Car fires — a daunting reality
When most people think of fires, their first thought is not of a car fire. Unbelievably one out of every seven fires responded to by fire departments across the nation is a highway vehicle fire. This does not include the tens of thousands of responses to regular accidents. According to the U.S. Fire Administration, this breaks down to 31 highway car fires every hour of every day resulting in an average of 480 deaths per year.
What to do if this happens to you
- Quickly move to the closest safe place to stop, a side lane or a median.
- Stop the car and turn off the ignition.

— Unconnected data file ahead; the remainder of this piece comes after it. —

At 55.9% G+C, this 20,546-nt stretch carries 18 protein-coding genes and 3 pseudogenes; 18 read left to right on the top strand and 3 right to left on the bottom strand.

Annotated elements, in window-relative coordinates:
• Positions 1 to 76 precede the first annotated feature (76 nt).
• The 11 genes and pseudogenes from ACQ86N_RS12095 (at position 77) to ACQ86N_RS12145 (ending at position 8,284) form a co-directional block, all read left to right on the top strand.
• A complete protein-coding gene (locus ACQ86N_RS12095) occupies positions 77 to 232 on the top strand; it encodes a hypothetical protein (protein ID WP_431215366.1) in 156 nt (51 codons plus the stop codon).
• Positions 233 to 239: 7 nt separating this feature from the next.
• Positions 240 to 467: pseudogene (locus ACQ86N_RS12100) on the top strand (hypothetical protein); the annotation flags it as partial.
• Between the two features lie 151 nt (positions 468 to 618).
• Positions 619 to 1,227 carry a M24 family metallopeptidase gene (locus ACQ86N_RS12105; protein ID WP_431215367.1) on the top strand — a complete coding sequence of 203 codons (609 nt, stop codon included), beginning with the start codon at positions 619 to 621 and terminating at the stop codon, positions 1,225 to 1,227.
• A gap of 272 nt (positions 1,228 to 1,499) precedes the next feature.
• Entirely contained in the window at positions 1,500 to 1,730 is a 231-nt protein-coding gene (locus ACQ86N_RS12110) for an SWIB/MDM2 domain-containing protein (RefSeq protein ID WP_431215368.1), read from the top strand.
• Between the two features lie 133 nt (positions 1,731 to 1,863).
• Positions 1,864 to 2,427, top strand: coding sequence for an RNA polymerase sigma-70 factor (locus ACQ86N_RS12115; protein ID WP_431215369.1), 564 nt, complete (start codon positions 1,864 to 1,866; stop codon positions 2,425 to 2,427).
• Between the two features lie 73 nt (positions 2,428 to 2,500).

- Get every person out of the car, no going back for items.
- Move far from the burning vehicle — at least 100 feet — and keep bystanders back.
- Call 911.
- Alert oncoming traffic if possible.
These steps are recommended by the National Safety Council. It is generally not recommended that you try to put out the fire yourself. Opening the hood or car doors increases the air supply and may accelerate the fire.
Can I prevent car fires?
Although some car fires occur in collisions, more often they are from problems with the electrical or fuel system. Your best defense is to check these systems with all oil changes. Frequently check for the following warning signs:
- Fuses that blow repeatedly
- Spilled oil under the hood left over from an oil change
- Oil or other fluid leaks under the vehicle
- Cracked or loose wiring, or wiring with exposed metal
- Very loud sounds from the exhaust system
• Rapid changes in fuel level, oil levels, or engine temperature
• A missing cap from the oil filler
• Broken or loose hoses